Fig. 4. Maximized plots of (a) temperature and (b) relative humidity during the natural ventilation periods depicted in purple frames on 22 August, 24 August, 26 August (top to bottom) during 9:00 a.m.–10:00 a.m. and 1:00 p.m.–2:00 p.m.Fig. 4. Maximized plots of (a) temperature and (b) relative humidity during the natural ventilation periods depicted in purple frames on 22 August, 24 August, 26 August (top to bottom) during 9:00 a.m.–10:00 a.m. and 1:00 p.m.–2:00 p.m.


Indoor Gaseous and Particulate Pollutants

In Fig. 5, the indoor concentrations of the gaseous pollutants NO, NO2, SO2, O3 and CO are presented at 30-minute intervals, followed by the outdoor concentrations and the indoor/outdoor (I/O) ratio when simultaneous measurements were available. The air-conditioned and natural ventilation periods are also marked as done previously. Table 1 summarizes the findings of the parallel indoor-outdoor measurements, including PM10 and the I/O ratio for each period. The common variability of both indoor and outdoor pollutant concentrations for O3 and CO (Fig. 5) clearly indicates that the outdoor levels, as well as emission sources and processes, are driving the library air quality. The outdoor measurements of primary pollutants (CO) were characterized by a morning peak during the traffic rush hours (7:00–9:00 local time) and the increased evening and late night levels, driven by the boundary layer decrease (Alexiou et al., 2018). On the other hand, the photochemically produced O3 levels were elevated around noontime and influenced by the opening of the windows (as also observed by De Santis et al., 1992, for the case of the Galleria degli Uffizi in Florence). Increased levels of pollution were also observed a few days before and after the 15 August public holiday, possibly due to increased traffic (departure and return of Athens’ citizens). The relatively strong (> 5 m s–1) north winds during 13–15 and 24–28 August also resulted in lower levels of the primary pollutants due to more efficient city ventilation processes. Indoor O3 and CO was lower by 40% and 50%, respectively when compared to the outdoor levels during the background period and presented similar temporal variability. No significant changes on the pattern and the relative difference on both indoor and outdoor levels were observed during the air-conditioned periods (11th, 16th and 18th of August). On the contrary, O3 levels approach the outdoor values while windows were opened, with the relative difference of 8%, on average. In general, an I/O ratio > 1 reflects infiltration and/or additional indoor sources, while low I/O ratios correspond to low inflow (Krupińska et al., 2013). The average I/O ratio for both pollutants was < 1, indicating moderate infiltration and thus limited reactions on the material surfaces after deposition. I/O almost equal to unit (0.9) was observed for O3 during the natural ventilation period attributed to the inflow of the outdoor-originated quantities. The enhanced I/O peaks that have been rarely observed (almost 2% of the observations) correspond to calculations for periods with low O3 values (due to deposition or NO titration) which contribute to the observed high I/O peaks without significant qualitative impact on the results and the general conclusions regarding the O3 impact.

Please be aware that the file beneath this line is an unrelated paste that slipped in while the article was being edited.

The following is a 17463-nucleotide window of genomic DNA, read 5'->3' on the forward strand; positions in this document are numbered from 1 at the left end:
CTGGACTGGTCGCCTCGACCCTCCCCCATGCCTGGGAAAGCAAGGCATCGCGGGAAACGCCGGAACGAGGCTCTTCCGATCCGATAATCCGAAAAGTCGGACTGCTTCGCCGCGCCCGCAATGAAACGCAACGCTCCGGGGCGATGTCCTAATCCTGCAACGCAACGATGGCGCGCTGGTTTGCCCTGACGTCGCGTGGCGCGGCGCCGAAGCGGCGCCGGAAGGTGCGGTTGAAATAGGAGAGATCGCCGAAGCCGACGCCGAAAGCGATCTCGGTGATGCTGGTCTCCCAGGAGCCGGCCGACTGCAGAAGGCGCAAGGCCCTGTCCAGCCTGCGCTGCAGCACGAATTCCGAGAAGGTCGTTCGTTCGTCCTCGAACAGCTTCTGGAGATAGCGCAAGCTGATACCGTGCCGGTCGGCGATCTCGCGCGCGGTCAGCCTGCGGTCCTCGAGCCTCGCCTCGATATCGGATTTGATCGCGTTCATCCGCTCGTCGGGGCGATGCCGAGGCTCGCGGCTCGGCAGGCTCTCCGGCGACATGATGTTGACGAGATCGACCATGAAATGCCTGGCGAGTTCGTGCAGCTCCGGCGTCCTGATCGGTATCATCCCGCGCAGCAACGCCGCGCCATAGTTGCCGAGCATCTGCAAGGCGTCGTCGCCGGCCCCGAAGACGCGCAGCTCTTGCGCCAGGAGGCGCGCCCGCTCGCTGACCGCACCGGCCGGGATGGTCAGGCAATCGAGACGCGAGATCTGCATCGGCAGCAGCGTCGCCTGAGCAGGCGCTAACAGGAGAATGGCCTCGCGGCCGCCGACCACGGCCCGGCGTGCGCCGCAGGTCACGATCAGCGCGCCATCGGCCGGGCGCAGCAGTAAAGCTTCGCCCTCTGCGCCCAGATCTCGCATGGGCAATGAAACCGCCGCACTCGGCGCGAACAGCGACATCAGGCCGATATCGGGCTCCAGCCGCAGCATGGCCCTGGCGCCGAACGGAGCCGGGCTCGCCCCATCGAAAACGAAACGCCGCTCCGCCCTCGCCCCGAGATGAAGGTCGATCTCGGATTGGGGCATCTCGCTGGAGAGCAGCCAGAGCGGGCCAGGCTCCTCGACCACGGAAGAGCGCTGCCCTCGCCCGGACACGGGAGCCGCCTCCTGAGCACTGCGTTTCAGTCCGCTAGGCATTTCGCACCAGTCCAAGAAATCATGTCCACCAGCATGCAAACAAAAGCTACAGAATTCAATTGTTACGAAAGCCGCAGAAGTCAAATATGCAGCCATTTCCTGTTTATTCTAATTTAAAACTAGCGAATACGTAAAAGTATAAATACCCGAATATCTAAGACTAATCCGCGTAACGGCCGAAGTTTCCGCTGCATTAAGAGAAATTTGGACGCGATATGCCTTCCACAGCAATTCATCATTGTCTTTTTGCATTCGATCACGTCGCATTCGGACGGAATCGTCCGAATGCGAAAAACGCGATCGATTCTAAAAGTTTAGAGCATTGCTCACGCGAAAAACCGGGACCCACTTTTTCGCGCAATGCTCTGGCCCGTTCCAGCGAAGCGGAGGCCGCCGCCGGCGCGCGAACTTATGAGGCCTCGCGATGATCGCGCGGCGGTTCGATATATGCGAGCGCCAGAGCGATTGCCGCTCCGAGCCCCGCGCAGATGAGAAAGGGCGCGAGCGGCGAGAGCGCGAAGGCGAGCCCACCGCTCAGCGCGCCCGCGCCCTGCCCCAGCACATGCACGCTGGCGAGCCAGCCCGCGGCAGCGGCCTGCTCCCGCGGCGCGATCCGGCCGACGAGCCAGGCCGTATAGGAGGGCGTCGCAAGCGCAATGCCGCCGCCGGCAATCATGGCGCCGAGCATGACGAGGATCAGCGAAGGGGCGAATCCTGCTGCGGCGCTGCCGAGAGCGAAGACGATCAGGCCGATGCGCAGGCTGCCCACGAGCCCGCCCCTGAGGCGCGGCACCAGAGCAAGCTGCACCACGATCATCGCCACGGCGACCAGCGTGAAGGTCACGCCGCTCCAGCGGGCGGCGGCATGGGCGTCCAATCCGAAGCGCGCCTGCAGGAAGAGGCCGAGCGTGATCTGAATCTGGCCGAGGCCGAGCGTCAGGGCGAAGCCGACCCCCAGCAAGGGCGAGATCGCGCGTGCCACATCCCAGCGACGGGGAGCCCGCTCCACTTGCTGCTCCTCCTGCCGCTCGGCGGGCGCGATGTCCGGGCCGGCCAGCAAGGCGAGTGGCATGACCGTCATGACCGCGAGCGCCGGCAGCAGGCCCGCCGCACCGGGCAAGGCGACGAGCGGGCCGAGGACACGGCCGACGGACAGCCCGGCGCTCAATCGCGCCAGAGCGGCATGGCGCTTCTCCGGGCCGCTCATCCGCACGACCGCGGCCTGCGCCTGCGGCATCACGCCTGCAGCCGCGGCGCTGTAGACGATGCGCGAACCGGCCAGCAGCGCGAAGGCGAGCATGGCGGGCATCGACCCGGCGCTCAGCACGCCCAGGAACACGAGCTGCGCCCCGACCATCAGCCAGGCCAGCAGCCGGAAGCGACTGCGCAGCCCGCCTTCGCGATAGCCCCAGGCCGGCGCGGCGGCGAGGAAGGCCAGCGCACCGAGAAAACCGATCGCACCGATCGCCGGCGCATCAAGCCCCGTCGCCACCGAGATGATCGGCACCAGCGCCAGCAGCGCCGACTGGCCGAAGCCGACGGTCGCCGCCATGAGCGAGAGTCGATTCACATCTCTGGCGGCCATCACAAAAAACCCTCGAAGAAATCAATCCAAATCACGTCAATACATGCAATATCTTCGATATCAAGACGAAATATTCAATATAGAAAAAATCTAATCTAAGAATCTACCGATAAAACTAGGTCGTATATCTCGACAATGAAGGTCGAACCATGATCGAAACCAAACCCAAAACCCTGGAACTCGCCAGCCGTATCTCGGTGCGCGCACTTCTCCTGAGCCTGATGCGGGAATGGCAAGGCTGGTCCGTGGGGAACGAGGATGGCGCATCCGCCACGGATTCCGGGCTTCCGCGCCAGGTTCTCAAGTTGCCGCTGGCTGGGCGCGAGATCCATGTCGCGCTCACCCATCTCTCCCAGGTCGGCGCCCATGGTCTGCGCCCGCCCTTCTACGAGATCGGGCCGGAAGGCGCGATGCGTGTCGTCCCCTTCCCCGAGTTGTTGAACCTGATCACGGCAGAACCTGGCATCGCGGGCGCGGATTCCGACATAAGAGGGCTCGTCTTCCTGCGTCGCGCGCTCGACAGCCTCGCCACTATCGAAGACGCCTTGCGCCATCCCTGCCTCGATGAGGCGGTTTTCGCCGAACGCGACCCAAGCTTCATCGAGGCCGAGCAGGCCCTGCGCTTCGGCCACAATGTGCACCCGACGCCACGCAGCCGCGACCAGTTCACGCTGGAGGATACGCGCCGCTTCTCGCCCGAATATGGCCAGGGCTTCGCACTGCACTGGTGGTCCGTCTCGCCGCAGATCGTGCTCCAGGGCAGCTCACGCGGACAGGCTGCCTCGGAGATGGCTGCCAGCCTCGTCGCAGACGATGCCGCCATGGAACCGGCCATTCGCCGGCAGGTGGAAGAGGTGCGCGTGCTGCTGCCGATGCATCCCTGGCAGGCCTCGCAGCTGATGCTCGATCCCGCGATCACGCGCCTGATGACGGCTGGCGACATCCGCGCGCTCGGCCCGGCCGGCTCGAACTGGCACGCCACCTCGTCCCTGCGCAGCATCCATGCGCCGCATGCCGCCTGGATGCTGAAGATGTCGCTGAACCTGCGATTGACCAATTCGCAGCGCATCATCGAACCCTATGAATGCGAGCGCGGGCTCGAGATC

Fig. 5. Indoor and outdoor temporal variability of gaseous pollutants followed by the I/O values when available. Red frames and purple lines represent the air-conditioned and natural ventilation periods, respectively.Fig. 5. Indoor and outdoor temporal variability of gaseous pollutants followed by the I/O values when available. Red frames and purple lines represent the air-conditioned and natural ventilation periods, respectively.